Book Review: Children of the Jacaranda Tree, by Sahar Delijani

This book is available from bookstores now

Based on the childhood experiences of the author, Saharcv_children_of_jacaranda_tree Delijani’s debut follows Neda, Omid and Sheida – the Children of the Jacaranda Tree. Delijani creates an intricate story, spanning years and set mostly in the city of Tehran during and after the revolutionary war, but also in Iran’s Evin Prison, and Turin, Italy.

While a work of fiction, the novel is based on the experiences of Delijani and her parents, who were imprisoned in Evin during the ‘80s. The Q&A on her website gives some great insight in to her life and the story behind her writing Children of the Jacaranda Tree. As one character says in the novel, “It is all one big prison, Sheida. We are all in one big prison.”

Generally I’ll pick non-fiction over a novel, however the ‘based on real events’ element of Delijani’s novel gave me hope that I’d find something to really enjoy. Delijani creates characters that are easy to empathise with, although I’m never great with names and having many characters with similar names meant I had trouble keeping them all straight.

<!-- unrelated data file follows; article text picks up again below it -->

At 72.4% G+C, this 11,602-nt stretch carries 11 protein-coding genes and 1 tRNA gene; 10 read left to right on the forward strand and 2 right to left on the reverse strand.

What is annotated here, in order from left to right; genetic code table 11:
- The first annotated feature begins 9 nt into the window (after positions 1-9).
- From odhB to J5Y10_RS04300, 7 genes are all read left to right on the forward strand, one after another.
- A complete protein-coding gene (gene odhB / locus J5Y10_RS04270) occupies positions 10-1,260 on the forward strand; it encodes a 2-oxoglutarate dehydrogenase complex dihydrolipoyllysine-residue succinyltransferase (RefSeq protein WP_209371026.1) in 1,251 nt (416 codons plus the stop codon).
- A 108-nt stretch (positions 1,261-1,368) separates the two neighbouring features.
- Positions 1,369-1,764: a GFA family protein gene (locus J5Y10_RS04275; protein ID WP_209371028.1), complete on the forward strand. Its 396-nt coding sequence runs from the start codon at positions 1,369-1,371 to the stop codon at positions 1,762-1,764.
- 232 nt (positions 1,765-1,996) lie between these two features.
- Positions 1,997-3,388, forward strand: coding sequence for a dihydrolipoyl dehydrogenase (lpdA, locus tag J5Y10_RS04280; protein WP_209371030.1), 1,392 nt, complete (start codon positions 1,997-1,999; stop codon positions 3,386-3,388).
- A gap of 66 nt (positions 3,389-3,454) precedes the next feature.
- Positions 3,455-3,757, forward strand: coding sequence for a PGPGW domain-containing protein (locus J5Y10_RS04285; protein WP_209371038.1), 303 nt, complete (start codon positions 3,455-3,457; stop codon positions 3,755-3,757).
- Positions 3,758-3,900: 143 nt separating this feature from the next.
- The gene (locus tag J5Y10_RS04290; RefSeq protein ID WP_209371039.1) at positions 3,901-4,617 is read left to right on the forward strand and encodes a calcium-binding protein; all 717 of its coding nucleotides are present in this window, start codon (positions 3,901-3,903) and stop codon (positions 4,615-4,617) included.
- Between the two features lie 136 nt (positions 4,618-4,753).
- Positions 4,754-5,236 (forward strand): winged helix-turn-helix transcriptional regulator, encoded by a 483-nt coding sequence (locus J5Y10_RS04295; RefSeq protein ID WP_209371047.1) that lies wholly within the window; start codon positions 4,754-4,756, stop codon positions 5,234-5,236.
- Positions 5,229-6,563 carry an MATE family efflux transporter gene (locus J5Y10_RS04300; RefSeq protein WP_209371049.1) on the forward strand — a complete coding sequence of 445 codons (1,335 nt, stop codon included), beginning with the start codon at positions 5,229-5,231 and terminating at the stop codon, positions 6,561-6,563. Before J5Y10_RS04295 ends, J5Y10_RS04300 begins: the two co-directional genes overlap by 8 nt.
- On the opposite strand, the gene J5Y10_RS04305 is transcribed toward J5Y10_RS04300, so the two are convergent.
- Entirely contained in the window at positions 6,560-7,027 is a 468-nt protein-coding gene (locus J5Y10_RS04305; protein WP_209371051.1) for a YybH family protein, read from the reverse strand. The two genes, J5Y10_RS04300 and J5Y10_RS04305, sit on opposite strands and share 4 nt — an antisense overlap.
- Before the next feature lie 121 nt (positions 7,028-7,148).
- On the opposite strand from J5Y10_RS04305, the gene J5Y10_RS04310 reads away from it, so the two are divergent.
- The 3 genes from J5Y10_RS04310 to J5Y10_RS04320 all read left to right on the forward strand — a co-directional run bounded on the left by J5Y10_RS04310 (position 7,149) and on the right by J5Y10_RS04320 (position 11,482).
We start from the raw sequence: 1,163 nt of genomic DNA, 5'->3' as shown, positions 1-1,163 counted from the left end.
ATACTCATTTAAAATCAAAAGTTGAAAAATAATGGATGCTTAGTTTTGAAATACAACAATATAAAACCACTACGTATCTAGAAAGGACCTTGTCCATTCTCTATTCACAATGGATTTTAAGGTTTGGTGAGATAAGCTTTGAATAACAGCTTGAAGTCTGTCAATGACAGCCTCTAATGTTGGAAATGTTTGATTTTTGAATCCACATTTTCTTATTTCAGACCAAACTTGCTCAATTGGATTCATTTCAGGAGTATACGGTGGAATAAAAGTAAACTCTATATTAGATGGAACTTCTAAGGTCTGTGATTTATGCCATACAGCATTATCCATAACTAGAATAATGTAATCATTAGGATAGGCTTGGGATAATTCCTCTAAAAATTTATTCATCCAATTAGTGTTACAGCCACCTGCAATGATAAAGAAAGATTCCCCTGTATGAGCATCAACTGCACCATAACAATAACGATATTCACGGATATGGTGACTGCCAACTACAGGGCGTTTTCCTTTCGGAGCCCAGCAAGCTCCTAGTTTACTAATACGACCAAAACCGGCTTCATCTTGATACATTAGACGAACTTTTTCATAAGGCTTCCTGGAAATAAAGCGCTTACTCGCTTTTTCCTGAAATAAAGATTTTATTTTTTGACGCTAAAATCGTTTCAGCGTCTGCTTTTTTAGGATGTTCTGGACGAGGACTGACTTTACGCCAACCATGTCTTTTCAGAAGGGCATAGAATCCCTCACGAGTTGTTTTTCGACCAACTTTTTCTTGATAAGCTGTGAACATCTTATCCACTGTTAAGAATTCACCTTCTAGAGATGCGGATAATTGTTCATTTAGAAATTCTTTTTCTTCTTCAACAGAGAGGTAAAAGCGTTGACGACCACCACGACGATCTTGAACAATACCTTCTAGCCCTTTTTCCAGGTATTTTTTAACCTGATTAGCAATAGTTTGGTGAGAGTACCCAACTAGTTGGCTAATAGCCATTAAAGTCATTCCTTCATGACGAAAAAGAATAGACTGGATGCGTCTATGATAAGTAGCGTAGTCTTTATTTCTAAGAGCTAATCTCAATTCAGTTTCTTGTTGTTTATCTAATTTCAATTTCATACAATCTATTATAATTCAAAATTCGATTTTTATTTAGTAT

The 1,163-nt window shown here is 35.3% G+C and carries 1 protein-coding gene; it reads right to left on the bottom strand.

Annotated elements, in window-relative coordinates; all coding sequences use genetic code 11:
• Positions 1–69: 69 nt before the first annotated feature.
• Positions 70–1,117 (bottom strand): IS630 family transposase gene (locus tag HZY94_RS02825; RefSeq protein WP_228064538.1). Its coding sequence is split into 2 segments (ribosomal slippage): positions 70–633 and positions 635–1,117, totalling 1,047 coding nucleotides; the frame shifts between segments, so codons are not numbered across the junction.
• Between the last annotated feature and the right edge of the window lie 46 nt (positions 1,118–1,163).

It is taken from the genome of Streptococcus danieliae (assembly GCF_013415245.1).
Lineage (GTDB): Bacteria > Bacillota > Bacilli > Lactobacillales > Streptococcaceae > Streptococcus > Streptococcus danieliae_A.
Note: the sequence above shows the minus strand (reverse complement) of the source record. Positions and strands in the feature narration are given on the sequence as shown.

To its credit, Children of the Jacaranda Tree is easy to read and (based on the large font and borders) not very long. The novel is divided in to sections, each following the children at some point in time during the novel’s 1983 to 2011 span. Each section felt like a short-story in itself, rather than a complete novel, leaving the story disjointed, and I found it hard to get back in to the story if I’d put it down during a section. While Delijani has a talent for writing, to me there felt to be a lack of depth to each sentence. Throwing long words in to sentences that are already full of too many adjectives made for awkward and over-written paragraphs. There are poignant quotes that come from the novel, which brought the ‘real life’ feeling back for me; “Childhood slips away when death settles in.” Slightly depressing, but the reality people were faced with, not only in Iran, but the world over.

I don’t want to put anyone off reading Children of the Jacaranda Tree. Google the book and you’ll find many reviews from people who dearly loved it. If you want a heart-felt story, set during a truly interesting and harrowing time in history, do take the time to check out this debut. No doubt we’ll be seeing more from Sahar Delijani.

Reviewed by Kimaya McIntosh

Link to Q&A on author’s website

Children of the Jacaranda Tree
by Sahar Delijani
Published by Weidenfeld & Nicolson
ISBN 9780297869030

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